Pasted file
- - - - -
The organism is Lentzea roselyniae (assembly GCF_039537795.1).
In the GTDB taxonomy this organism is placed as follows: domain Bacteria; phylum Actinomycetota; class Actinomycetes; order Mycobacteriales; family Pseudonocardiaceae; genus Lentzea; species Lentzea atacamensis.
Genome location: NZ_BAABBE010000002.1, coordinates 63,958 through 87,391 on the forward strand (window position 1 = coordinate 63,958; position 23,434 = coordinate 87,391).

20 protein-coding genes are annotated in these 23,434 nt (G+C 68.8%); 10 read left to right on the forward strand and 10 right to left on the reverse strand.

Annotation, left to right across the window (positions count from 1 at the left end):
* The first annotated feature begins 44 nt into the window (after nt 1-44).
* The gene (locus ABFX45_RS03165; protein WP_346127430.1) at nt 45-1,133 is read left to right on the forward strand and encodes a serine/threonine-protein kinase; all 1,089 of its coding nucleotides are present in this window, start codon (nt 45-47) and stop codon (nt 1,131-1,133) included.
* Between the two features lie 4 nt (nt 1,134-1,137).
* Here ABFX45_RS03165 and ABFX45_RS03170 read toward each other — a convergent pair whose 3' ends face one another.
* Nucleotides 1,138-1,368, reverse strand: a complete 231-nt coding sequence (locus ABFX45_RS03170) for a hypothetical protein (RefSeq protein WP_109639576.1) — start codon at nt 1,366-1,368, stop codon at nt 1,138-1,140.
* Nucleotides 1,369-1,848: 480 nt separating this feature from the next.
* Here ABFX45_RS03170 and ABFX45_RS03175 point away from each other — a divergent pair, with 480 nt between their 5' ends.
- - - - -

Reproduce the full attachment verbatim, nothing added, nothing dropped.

The organism is Lentzea roselyniae (assembly GCF_039537795.1).
In the GTDB taxonomy this organism is placed as follows: domain Bacteria; phylum Actinomycetota; class Actinomycetes; order Mycobacteriales; family Pseudonocardiaceae; genus Lentzea; species Lentzea atacamensis.
Genome location: NZ_BAABBE010000002.1, coordinates 63,958 through 87,391 on the forward strand (window position 1 = coordinate 63,958; position 23,434 = coordinate 87,391).

20 protein-coding genes are annotated in these 23,434 nt (G+C 68.8%); 10 read left to right on the forward strand and 10 right to left on the reverse strand.

Annotation, left to right across the window (positions count from 1 at the left end):
* The first annotated feature begins 44 nt into the window (after nt 1-44).
* The gene (locus ABFX45_RS03165; protein WP_346127430.1) at nt 45-1,133 is read left to right on the forward strand and encodes a serine/threonine-protein kinase; all 1,089 of its coding nucleotides are present in this window, start codon (nt 45-47) and stop codon (nt 1,131-1,133) included.
* Between the two features lie 4 nt (nt 1,134-1,137).
* Here ABFX45_RS03165 and ABFX45_RS03170 read toward each other — a convergent pair whose 3' ends face one another.
* Nucleotides 1,138-1,368, reverse strand: a complete 231-nt coding sequence (locus ABFX45_RS03170) for a hypothetical protein (RefSeq protein WP_109639576.1) — start codon at nt 1,366-1,368, stop codon at nt 1,138-1,140.
* Nucleotides 1,369-1,848: 480 nt separating this feature from the next.
* Here ABFX45_RS03170 and ABFX45_RS03175 point away from each other — a divergent pair, with 480 nt between their 5' ends.